Greenpeace Southeast Asia


anti-nukes road show pangasinan leg by Chuck Baclagon
August 22, 2010, 8:51 am
Filed under: Stop climate change, End the nuclear age | Tags: , ,

Last week, I joined Greenpeace on its Anti-Nukes Roadshow, a public awareness tour about the dangers of nuclear energy and to promote the Energy [r]evolution our campaign for renewable energy sources and energy efficiency practices, to the provinces that have passed resolutions that allow nuclear power plants to be constructed in their areas.

Our first stop is Pangasinan Pangasinan as earlier this year its provincial board members have voted 7 to adopt a resolution on the construction of nuclear power plants from South Korea along the province’s coastline.

The group set up their exhibit in the San Fabian church and Pangasinan State University in Lingayen to engage the public for almost a week.
Most of the people that we  talked to are not aware about the resolution, they are even shock that their board members will agree on this. Some of them are familiar about the dangerous effect of nuclear energy. When we asked them if they know about renewable energy they said yes and pointed out the Bangui wind farm in Ilocos as an example.

At the end of our trip we gathered more than a thousand signatures, written in paper pin wheels, which we will deliver to President Noynoy Aquino calling his support in promoting renewable energy instead of nuclear. Its a good experience engaging the people and getting their support on something that the future generations will surely benefit.

AC Dimatatac

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The year 2009-10, India suffered its worst drought in almost four decades, with monsoon rains 22% below average. As seen in the photo, Greenpeace activists hung an 80-foot banner from the Mumbai-Thane Bridge addressed to the Indian prime minister on June 4, 2009.It requested him to save our monsoons given the drought situation. How mischievous this tactic is illustrated by their article 29th June 2009, titled “It’s anomaly reigning” posted 29th June 2009 in the Greenpeace India website – just a few days after this stunt:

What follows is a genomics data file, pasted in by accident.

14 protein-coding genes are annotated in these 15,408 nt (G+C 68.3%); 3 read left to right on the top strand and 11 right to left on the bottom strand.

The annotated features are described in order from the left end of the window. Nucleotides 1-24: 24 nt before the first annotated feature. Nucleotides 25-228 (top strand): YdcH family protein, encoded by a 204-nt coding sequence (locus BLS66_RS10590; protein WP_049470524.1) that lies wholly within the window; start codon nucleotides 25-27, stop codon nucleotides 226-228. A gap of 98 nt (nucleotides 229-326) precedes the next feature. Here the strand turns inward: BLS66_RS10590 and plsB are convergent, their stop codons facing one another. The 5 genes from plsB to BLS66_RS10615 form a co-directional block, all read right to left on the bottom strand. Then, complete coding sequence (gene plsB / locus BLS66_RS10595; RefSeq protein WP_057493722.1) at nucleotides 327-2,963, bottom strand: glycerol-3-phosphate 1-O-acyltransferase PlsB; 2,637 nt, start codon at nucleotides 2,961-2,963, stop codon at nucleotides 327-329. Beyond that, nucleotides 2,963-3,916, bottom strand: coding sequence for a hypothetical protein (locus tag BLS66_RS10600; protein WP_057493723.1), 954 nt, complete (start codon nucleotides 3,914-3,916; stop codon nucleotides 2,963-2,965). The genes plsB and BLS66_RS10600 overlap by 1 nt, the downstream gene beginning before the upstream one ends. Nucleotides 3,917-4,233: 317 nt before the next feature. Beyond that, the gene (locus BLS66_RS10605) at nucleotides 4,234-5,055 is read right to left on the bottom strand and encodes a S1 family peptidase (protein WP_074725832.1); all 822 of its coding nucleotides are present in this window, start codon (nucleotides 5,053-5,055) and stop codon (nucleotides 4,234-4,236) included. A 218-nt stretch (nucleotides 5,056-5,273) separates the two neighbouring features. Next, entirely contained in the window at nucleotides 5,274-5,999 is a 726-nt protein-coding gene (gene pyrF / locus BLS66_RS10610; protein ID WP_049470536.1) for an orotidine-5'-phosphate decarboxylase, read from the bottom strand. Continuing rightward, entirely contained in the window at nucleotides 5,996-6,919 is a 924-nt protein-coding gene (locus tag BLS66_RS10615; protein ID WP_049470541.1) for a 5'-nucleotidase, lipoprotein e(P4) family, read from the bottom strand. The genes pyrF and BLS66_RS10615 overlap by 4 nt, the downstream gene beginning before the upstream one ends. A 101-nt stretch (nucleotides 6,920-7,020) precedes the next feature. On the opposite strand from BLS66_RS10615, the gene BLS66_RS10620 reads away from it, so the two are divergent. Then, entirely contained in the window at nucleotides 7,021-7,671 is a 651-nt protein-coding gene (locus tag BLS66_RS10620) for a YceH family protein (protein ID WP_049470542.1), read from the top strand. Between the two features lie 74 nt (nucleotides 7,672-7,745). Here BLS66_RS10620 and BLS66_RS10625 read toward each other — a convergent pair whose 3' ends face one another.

“On assessing the historical data, the Intergovernmental Panel on Climate Change in its fourth Assessment Report suggested, “warming in India is likely to be above the average for South Asia, with an increase in summer precipitation and an increase in the frequency of intense precipitation in some parts.” That the Indian monsoons are going to undergo gross changes as a direct result of climate change – rainfall will increase by ~ 20 per cent overall in the summer monsoon, but the distribution of this increase will not be evenly spread across the country.”

So what’s Greenpeace’s actual position any way? Does global warming cause increased or decreased rainfall? They say both. But it does not matter really as global warming or CO2 has nothing to do with monsoon intensity. But it finds a 1:1 correlation with ENSO – El Nino (La Nina) Southern Oscillation.

However, if the IPCC painted scenario had only been true, an increase by 20% in rainfall could have given India a double digit growth rate for agriculture and at least double that in terms of GDP. Such stupendous growth could have wiped out the face of poverty within 5-10 years in our country. If this is “climate change”, Indians should be welcoming it with open arms. But alas, more than a decade passed after the IPCC had predicted such a scenario but we find practically no such change in our rainfall long period average (LPA). The LPA, even factoring the current “exceptional” summer rainfall, remains still a shade below 100%.

This typical means justify end tactics not only eats into the credibility of not only Greenpeace but the entire NGO and environment. What public credibility has NGO/environment groups left with? If they tout they follow evidence based M&E then they should ensure their advocacy campaigns reflect this value as well.

Read more: http://devconsultancygroup.blogspot.com/2010/09/how-silly-can-greenpeace-climate.html

Comment by Rajan Alexander




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